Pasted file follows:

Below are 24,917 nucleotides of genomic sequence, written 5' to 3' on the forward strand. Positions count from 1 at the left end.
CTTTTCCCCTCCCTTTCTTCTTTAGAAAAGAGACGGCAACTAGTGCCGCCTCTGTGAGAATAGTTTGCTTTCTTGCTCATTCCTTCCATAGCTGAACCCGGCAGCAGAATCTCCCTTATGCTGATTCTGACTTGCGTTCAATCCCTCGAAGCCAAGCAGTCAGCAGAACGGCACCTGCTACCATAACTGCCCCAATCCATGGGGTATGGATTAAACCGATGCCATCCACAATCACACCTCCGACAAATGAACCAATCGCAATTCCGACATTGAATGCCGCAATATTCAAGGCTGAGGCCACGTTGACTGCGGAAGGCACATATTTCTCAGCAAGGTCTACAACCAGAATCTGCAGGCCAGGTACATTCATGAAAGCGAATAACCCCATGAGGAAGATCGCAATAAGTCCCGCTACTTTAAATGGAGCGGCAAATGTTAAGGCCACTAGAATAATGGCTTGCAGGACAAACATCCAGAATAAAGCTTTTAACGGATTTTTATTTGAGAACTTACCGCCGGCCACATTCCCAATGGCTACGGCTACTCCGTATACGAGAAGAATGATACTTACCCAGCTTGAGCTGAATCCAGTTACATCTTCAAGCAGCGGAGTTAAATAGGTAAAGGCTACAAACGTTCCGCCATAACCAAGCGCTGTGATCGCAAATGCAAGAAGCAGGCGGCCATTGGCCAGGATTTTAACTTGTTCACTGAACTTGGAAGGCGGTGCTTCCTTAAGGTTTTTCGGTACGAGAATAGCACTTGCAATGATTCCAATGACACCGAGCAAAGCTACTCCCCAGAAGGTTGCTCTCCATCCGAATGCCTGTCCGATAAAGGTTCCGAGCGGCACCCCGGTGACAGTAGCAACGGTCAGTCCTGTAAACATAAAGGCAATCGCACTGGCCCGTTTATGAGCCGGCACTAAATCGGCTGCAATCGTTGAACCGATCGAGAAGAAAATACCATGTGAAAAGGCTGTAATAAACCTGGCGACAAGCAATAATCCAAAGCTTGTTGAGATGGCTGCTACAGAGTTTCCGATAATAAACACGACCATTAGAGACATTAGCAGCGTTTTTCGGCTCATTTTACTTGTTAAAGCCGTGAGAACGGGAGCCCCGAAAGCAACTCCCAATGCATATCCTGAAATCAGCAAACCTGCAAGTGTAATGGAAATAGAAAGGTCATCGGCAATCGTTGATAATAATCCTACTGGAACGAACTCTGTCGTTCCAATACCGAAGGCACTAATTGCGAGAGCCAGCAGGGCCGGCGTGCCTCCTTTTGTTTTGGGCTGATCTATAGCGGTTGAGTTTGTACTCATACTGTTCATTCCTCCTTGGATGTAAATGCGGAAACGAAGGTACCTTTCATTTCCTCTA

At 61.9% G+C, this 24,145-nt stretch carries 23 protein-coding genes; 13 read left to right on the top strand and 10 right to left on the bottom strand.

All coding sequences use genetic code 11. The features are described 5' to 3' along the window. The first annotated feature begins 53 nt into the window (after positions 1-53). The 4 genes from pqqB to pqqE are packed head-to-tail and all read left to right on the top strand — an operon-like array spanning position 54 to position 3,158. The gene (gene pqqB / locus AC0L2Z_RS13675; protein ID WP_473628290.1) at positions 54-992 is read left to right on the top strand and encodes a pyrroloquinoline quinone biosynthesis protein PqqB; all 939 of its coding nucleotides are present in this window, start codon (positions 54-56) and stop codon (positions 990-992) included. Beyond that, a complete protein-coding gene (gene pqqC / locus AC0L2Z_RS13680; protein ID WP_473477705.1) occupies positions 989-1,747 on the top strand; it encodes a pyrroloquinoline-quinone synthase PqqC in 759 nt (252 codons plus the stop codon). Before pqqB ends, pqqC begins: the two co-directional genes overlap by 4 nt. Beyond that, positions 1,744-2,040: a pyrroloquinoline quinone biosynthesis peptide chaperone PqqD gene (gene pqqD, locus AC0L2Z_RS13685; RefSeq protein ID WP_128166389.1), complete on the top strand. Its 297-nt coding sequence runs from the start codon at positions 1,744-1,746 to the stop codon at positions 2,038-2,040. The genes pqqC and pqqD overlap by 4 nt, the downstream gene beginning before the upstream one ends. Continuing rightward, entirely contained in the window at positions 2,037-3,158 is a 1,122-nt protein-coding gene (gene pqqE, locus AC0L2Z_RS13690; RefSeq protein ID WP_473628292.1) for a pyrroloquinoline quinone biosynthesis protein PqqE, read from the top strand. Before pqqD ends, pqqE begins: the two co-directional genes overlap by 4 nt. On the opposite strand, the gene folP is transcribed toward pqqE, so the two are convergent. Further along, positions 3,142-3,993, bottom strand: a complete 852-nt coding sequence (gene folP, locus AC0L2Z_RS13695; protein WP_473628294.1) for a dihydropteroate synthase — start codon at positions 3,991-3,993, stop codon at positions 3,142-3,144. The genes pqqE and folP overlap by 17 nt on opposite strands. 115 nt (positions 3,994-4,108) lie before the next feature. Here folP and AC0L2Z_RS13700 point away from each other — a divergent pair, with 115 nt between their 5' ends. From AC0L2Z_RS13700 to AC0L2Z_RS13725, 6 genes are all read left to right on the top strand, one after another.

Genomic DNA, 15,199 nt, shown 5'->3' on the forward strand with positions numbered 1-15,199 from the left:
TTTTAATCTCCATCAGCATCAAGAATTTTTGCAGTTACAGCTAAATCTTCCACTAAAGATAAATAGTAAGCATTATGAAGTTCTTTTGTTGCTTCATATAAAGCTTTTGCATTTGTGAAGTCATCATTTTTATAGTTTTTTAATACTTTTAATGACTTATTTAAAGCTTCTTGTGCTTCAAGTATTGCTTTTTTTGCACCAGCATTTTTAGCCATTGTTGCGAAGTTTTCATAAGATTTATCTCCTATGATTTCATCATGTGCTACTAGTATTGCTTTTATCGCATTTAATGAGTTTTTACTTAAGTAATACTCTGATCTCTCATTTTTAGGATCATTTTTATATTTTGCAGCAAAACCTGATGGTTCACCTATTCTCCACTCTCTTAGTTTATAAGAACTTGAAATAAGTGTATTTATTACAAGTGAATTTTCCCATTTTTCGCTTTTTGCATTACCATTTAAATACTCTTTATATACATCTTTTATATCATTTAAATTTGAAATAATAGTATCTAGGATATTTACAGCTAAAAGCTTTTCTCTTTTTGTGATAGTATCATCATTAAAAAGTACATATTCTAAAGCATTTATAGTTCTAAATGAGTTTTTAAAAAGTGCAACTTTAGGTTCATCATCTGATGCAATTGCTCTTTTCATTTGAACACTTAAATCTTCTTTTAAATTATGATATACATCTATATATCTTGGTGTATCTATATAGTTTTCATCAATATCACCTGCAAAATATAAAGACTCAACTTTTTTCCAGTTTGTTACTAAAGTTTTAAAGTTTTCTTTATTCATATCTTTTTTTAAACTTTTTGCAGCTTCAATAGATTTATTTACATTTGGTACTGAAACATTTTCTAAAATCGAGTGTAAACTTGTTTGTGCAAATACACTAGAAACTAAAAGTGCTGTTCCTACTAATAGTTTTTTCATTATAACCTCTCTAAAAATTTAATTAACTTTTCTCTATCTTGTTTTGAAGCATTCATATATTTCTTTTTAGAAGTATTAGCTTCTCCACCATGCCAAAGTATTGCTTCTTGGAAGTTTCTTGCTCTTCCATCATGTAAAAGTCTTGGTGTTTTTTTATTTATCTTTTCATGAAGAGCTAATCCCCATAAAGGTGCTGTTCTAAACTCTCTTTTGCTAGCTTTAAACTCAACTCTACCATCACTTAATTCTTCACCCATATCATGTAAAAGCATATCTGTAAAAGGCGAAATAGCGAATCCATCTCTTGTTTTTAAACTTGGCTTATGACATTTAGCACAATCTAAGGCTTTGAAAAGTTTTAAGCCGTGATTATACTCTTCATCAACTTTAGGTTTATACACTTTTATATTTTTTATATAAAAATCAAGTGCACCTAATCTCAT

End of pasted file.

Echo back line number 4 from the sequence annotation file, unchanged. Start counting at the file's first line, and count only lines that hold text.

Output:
All coding sequences use genetic code 11. The features are described 5' to 3' along the window. The first annotated feature begins 53 nt into the window (after positions 1-53). The 4 genes from pqqB to pqqE are packed head-to-tail and all read left to right on the top strand — an operon-like array spanning position 54 to position 3,158. The gene (gene pqqB / locus AC0L2Z_RS13675; protein ID WP_473628290.1) at positions 54-992 is read left to right on the top strand and encodes a pyrroloquinoline quinone biosynthesis protein PqqB; all 939 of its coding nucleotides are present in this window, start codon (positions 54-56) and stop codon (positions 990-992) included. Beyond that, a complete protein-coding gene (gene pqqC / locus AC0L2Z_RS13680; protein ID WP_473477705.1) occupies positions 989-1,747 on the top strand; it encodes a pyrroloquinoline-quinone synthase PqqC in 759 nt (252 codons plus the stop codon). Before pqqB ends, pqqC begins: the two co-directional genes overlap by 4 nt. Beyond that, positions 1,744-2,040: a pyrroloquinoline quinone biosynthesis peptide chaperone PqqD gene (gene pqqD, locus AC0L2Z_RS13685; RefSeq protein ID WP_128166389.1), complete on the top strand. Its 297-nt coding sequence runs from the start codon at positions 1,744-1,746 to the stop codon at positions 2,038-2,040. The genes pqqC and pqqD overlap by 4 nt, the downstream gene beginning before the upstream one ends. Continuing rightward, entirely contained in the window at positions 2,037-3,158 is a 1,122-nt protein-coding gene (gene pqqE, locus AC0L2Z_RS13690; RefSeq protein ID WP_473628292.1) for a pyrroloquinoline quinone biosynthesis protein PqqE, read from the top strand. Before pqqD ends, pqqE begins: the two co-directional genes overlap by 4 nt. On the opposite strand, the gene folP is transcribed toward pqqE, so the two are convergent. Further along, positions 3,142-3,993, bottom strand: a complete 852-nt coding sequence (gene folP, locus AC0L2Z_RS13695; protein WP_473628294.1) for a dihydropteroate synthase — start codon at positions 3,991-3,993, stop codon at positions 3,142-3,144. The genes pqqE and folP overlap by 17 nt on opposite strands. 115 nt (positions 3,994-4,108) lie before the next feature. Here folP and AC0L2Z_RS13700 point away from each other — a divergent pair, with 115 nt between their 5' ends. From AC0L2Z_RS13700 to AC0L2Z_RS13725, 6 genes are all read left to right on the top strand, one after another.